Sigh... (4, Funny)

AndGodSed (968378) | more than 6 years ago | (#22354710)

Hands up all who are surprised and shocked. Hokay, slap yourself in the face nooby. My goodness delilah, I cannot believe you actually put up your hand! Are you so attention starved that you would willingly humiliate yourself in front of EVERYBODY in a manner that is as degrading as that!? Now stop staring at me with those fish eyes of yours and go uninstall all those supposed "legal" computer software that is crawling through that porn infested pile of junk you call a PC. Do you really think you'll be a programmer one day? *storms off in a huff* /cox rant...

Re:Sigh... (0)

Anonymous Coward | more than 6 years ago | (#22355160)

But where we find all those penguins.

What Will Harvard Do? (1)

blueZhift (652272) | more than 6 years ago | (#22354742)

This should make for some interesting drama over the next year. I wonder what Harvard, which RIAA appears to be avoiding wrt lawsuits [arstechnica.com] , will do about this bit of legislation if it becomes law?

Re:What Will Harvard Do? (1)

Sciros (986030) | more than 6 years ago | (#22354850)

Harvard is a private Uni, so it should be unaffected.

Re:What Will Harvard Do? (1)

TubeSteak (669689) | more than 6 years ago | (#22355506)

Harvard is a private Uni, so it should be unaffected.
Harvard, like most private schools, receives Federal (and State) funds.

It doesn't how it is claimed a law will be used (2, Interesting)

corsec67 (627446) | more than 6 years ago | (#22354754)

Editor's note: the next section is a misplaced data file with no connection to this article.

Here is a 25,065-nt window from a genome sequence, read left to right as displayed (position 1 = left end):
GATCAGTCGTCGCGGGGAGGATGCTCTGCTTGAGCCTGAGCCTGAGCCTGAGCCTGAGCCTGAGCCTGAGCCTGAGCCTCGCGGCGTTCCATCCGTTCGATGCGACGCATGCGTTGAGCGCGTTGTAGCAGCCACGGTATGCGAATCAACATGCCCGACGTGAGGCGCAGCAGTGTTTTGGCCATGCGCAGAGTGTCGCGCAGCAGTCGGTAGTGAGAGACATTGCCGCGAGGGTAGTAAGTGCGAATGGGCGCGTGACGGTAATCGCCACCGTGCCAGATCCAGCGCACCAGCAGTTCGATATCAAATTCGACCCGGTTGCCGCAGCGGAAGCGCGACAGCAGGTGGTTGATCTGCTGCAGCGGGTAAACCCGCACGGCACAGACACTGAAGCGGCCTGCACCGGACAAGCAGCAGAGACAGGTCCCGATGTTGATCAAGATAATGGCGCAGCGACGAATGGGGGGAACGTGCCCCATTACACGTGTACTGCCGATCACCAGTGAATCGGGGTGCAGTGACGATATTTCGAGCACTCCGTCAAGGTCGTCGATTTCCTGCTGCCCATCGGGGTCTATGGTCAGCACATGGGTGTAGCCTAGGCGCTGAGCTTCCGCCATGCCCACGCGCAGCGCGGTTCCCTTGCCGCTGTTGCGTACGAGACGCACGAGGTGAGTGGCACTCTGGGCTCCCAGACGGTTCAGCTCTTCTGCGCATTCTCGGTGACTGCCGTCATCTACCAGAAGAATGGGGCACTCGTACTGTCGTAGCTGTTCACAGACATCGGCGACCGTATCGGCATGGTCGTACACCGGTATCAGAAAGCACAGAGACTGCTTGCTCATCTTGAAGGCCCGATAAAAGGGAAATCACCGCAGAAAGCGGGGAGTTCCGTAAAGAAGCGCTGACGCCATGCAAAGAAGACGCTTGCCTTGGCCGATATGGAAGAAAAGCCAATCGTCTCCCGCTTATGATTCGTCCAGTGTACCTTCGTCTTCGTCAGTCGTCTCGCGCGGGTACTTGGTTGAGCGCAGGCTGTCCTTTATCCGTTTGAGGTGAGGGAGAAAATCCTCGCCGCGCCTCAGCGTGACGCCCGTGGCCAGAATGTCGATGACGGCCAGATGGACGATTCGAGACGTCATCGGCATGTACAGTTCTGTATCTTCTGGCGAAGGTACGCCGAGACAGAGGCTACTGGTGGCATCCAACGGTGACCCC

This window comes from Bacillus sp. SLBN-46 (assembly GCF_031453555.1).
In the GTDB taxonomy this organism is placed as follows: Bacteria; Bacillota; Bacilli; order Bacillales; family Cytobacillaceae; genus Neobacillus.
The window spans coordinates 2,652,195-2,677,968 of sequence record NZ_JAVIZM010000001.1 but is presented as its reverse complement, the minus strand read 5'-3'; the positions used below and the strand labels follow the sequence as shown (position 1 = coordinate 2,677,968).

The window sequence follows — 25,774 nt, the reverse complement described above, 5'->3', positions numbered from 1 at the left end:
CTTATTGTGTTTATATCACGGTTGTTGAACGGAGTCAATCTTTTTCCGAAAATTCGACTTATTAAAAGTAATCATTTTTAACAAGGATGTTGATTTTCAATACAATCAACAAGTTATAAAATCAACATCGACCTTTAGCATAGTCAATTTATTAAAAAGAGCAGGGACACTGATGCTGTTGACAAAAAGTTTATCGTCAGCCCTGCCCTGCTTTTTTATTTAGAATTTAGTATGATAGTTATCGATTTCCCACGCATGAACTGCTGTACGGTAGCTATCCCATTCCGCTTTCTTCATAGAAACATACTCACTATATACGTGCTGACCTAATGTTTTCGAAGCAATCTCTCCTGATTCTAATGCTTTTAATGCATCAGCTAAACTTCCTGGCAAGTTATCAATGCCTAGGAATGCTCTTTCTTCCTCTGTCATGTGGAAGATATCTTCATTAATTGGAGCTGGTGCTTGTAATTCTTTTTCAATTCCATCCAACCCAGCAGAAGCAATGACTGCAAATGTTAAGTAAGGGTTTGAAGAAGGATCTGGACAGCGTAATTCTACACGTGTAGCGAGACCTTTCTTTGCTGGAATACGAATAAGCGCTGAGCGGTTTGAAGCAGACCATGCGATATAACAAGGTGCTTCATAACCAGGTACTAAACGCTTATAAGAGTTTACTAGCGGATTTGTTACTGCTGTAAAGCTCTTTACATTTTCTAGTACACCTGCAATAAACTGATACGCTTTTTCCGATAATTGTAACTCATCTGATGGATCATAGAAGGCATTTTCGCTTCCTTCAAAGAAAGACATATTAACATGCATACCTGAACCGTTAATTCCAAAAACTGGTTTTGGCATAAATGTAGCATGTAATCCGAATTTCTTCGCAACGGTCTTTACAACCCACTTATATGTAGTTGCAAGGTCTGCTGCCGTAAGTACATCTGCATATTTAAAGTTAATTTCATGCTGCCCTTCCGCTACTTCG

What matters is the worst possible case scenario for how a law could be interpreted, and how the scope of the law could creep. DMCA, Patriot[sic] Act, Commerce Clause [wikipedia.org] , etc...

In this case: even if the removal of funding doesn't occur immediately, if it is in the law it will most likely be used.

When was the last time that the government said "no, I don't need more power"?

A few major ones are Prohibition [wikipedia.org] and the 55 MPH speed limit [wikipedia.org]

I've Pirated Everything (-1, Flamebait)

Anonymous Coward | more than 6 years ago | (#22354764)

Go ahead and shut the barn door. A fat pipe and insanely cheap harddrives have given me a collection of music and movies so large I don't think I will be able to work my way through it before the heat death of the universe.

500 gig drives packed with goodies make such nice presents. We call them RIAA specials...

Students will pirate music, yet buy $60 games (1, Insightful)

Anonymous Coward | more than 6 years ago | (#22354768)

I find many students to be very hypocritical. They'll rant and rave how buying music makes them poor, then they'll go out and literally spend $1000 on video games. I've seen some students which the shelf is full of video game boxes.

I think this is a push in the right direction, even though its horribly wrong the way it was pushed through via the bill.

Re:Students will pirate music, yet buy $60 games (0, Flamebait)

sakdoctor (1087155) | more than 6 years ago | (#22354820)

Rubbish. As a student I wasn't in the least bit hypocritical. Buying music, games and high-end software for my course would have made me poor and unable to afford tangible things such as beer.

Naturally I pirated it all. Man that was a long time ago now, back when kazaa wasn't all spammy.

Get Off My Lawn! (3, Funny)

Bimo_Dude (178966) | more than 6 years ago | (#22355032)

Oh yeah?

Back in my day, we walked bare-pegged, uphill both ways, in shattered-glass covered knee deep snow in the desert, to trade 300 lb. boxes of punchcards!

Re:Students will pirate music, yet buy $60 games (3, Insightful)

reidconti (219106) | more than 6 years ago | (#22354854)

Yes, clearly these are the same people complaining about not being able to afford music. Bravo.

Re:Students will pirate music, yet buy $60 games (1)